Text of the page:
Three kilometers north of Cachagua and 80 kilometers from Viña, curving tree-lined streets nearly block the view of the ocean at Zapallar, originally part of Francisco Javier Ovalle’s Hacienda Catapilco. After inheriting the property in 1884 and making a tour of European beach resorts, his son Olegario began to give away lots to his friends on the condition that they build houses within two years, and Zapallar quickly became an elite community for monied Santiaguinos.
The 1906 earthquake destroyed many early buildings, but Zapallar’s inhabitants rebuilt with a vengeance, creating some of the coast’s largest and most elegant properties. Now a zona típica national monument, Zapallar is an eclectic mix of colonial-style casas, neo-Gothic mansions, and fashionably rustic villas, on large lots with extensive gardens. The Rambla, a broad footpath, follows the coastline.
Many founding families still own properties here. Among the notable mansions are those of Manuel Vicuña Subercaseaux (1912) and Carlos Aldunate Solar (1915), both designed by Josué Smith Solar; the extravagant castle of painter Álvaro Casanova; and María Luisa MacClure’s Bavarian-style Casa Hildesheim.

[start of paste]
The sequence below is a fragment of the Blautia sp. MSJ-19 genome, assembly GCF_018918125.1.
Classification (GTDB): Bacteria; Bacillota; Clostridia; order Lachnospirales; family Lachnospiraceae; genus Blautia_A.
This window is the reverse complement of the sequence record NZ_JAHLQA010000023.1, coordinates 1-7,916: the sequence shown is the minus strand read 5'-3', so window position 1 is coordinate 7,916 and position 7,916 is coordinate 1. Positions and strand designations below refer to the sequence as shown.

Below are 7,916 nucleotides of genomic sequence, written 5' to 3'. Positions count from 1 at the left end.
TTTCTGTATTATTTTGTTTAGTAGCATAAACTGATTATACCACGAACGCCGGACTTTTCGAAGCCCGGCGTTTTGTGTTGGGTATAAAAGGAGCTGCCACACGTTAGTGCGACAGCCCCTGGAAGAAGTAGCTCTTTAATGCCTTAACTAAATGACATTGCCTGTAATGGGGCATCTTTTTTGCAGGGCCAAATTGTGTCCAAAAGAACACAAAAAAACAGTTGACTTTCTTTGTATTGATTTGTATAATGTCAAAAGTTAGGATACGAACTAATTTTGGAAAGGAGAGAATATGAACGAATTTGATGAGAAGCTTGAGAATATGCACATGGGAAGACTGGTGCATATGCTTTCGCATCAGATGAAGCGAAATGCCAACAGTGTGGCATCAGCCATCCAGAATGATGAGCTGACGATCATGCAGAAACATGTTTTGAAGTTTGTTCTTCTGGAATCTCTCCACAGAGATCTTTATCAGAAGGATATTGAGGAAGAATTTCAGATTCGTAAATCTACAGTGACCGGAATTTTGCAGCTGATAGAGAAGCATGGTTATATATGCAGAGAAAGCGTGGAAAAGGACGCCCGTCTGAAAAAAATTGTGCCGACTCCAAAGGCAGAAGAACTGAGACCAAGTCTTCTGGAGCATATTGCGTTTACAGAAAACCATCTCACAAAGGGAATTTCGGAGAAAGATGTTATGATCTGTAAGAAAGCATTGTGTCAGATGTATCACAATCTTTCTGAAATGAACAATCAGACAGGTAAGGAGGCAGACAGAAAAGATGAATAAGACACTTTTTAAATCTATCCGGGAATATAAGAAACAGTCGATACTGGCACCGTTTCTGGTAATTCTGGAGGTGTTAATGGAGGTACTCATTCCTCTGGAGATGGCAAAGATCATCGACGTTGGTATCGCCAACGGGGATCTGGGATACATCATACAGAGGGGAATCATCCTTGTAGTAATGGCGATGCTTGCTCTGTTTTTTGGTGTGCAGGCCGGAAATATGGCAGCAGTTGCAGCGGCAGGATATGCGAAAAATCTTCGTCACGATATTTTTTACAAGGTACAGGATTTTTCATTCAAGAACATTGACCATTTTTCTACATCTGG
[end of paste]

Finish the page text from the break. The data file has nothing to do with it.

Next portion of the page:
Directly on the highway, the 39-room Hotel Isla Seca (Camino Costero s/n, tel. 033/741224, fax 033/741228, www.hotelislaseca.cl, US$130–250 s or d) consists of two separate units a short distance apart; despite the roadside location, traffic is not heavy and the spacious rooms, which include balconies, face the ocean. Some have Jacuzzis. There’s also a handsome bar/restaurant.
On the beachfront César (Rambla s/n, tel. 033/741507) is an upscale seafood restaurant with outdoor as well as indoor seating. To the south, reached either by the curving Rambla or by road, Chiringuito (Caleta de Zapallar s/n, tel. 033/741024) has better views, more charm (with its crushed-shell terrace and asymmetrical tables), and arguably fresher fish straight off the boat.
© Wayne Bernhardson from Moon Chile, 2nd edition